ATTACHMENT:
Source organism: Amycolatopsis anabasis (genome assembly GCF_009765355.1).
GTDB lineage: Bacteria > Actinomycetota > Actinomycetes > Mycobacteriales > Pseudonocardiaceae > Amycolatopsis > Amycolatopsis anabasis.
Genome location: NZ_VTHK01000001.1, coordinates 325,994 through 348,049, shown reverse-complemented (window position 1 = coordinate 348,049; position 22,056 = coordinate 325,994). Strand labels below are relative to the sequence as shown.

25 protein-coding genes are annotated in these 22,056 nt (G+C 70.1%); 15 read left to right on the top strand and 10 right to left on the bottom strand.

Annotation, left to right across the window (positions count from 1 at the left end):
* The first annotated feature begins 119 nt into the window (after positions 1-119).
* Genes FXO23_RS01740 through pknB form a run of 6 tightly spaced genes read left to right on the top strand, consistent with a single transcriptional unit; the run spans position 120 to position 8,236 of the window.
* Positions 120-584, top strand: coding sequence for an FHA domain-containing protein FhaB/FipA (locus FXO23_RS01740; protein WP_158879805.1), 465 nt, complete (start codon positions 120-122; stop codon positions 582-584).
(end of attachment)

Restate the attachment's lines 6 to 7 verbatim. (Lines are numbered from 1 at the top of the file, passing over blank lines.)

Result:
* The first annotated feature begins 119 nt into the window (after positions 1-119).
* Genes FXO23_RS01740 through pknB form a run of 6 tightly spaced genes read left to right on the top strand, consistent with a single transcriptional unit; the run spans position 120 to position 8,236 of the window.